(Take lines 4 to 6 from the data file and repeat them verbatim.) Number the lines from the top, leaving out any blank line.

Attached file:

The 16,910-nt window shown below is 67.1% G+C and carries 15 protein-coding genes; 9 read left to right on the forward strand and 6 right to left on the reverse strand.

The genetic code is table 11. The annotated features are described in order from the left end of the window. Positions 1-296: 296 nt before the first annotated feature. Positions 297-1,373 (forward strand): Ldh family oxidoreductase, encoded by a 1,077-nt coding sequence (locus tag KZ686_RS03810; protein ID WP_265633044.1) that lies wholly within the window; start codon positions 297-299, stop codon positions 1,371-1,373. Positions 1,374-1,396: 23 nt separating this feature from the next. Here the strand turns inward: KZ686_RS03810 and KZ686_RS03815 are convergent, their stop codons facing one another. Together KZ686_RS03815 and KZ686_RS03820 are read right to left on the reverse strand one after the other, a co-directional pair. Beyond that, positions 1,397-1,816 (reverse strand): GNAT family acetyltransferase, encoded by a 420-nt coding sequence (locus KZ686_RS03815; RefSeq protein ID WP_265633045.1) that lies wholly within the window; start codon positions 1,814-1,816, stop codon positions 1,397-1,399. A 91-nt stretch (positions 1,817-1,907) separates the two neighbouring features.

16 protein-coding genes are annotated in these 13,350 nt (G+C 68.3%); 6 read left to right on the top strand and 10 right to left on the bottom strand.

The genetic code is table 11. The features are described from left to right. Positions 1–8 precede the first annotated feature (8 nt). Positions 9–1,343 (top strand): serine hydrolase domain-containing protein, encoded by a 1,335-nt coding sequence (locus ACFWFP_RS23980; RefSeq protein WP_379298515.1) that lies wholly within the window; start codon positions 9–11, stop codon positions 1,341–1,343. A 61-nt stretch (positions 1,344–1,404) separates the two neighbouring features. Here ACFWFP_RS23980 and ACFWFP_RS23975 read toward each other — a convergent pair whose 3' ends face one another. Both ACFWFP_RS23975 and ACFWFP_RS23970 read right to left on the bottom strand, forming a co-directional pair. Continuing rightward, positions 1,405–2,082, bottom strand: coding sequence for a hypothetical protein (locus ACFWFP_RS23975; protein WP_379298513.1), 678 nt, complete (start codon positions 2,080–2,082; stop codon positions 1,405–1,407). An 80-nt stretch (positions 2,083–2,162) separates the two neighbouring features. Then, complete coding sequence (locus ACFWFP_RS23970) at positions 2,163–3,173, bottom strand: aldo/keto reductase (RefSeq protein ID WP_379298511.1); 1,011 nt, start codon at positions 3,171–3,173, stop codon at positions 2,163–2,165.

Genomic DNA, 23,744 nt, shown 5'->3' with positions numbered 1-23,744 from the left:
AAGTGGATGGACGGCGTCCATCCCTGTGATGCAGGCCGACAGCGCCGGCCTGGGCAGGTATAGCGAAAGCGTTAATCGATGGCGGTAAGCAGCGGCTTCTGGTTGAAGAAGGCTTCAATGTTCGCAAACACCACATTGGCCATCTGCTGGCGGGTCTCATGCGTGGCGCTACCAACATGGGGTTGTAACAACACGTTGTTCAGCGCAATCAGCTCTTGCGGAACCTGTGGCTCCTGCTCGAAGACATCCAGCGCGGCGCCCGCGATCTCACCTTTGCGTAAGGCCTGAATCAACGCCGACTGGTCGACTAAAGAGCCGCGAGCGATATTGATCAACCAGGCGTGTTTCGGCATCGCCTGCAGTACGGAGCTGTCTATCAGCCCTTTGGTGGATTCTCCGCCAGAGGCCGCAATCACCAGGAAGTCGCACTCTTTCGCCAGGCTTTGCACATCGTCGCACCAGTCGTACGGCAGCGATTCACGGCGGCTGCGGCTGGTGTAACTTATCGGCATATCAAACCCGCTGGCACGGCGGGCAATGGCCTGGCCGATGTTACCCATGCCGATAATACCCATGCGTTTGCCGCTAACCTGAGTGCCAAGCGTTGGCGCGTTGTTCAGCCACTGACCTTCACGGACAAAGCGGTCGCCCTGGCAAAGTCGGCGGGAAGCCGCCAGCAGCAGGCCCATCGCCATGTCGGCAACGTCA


The genetic code is table 11. The features are described from left to right. Positions 1–8 precede the first annotated feature (8 nt). Positions 9–1,343 (top strand): serine hydrolase domain-containing protein, encoded by a 1,335-nt coding sequence (locus ACFWFP_RS23980; RefSeq protein WP_379298515.1) that lies wholly within the window; start codon positions 9–11, stop codon positions 1,341–1,343. A 61-nt stretch (positions 1,344–1,404) separates the two neighbouring features. Here ACFWFP_RS23980 and ACFWFP_RS23975 read toward each other — a convergent pair whose 3' ends face one another. Both ACFWFP_RS23975 and ACFWFP_RS23970 read right to left on the bottom strand, forming a co-directional pair. Continuing rightward, positions 1,405–2,082, bottom strand: coding sequence for a hypothetical protein (locus ACFWFP_RS23975; protein WP_379298513.1), 678 nt, complete (start codon positions 2,080–2,082; stop codon positions 1,405–1,407). An 80-nt stretch (positions 2,083–2,162) separates the two neighbouring features. Then, complete coding sequence (locus ACFWFP_RS23970) at positions 2,163–3,173, bottom strand: aldo/keto reductase (RefSeq protein ID WP_379298511.1); 1,011 nt, start codon at positions 3,171–3,173, stop codon at positions 2,163–2,165.

Genomic DNA, 23,744 nt, shown 5'->3' with positions numbered 1-23,744 from the left:
AAGTGGATGGACGGCGTCCATCCCTGTGATGCAGGCCGACAGCGCCGGCCTGGGCAGGTATAGCGAAAGCGTTAATCGATGGCGGTAAGCAGCGGCTTCTGGTTGAAGAAGGCTTCAATGTTCGCAAACACCACATTGGCCATCTGCTGGCGGGTCTCATGCGTGGCGCTACCAACATGGGGTTGTAACAACACGTTGTTCAGCGCAATCAGCTCTTGCGGAACCTGTGGCTCCTGCTCGAAGACATCCAGCGCGGCGCCCGCGATCTCACCTTTGCGTAAGGCCTGAATCAACGCCGACTGGTCGACTAAAGAGCCGCGAGCGATATTGATCAACCAGGCGTGTTTCGGCATCGCCTGCAGTACGGAGCTGTCTATCAGCCCTTTGGTGGATTCTCCGCCAGAGGCCGCAATCACCAGGAAGTCGCACTCTTTCGCCAGGCTTTGCACATCGTCGCACCAGTCGTACGGCAGCGATTCACGGCGGCTGCGGCTGGTGTAACTTATCGGCATATCAAACCCGCTGGCACGGCGGGCAATGGCCTGGCCGATGTTACCCATGCCGATAATACCCATGCGTTTGCCGCTAACCTGAGTGCCAAGCGTTGGCGCGTTGTTCAGCCACTGACCTTCACGGACAAAGCGGTCGCCCTGGCAAAGTCGGCGGGAAGCCGCCAGCAGCAGGCCCATCGCCATGTCGGCAACGTCA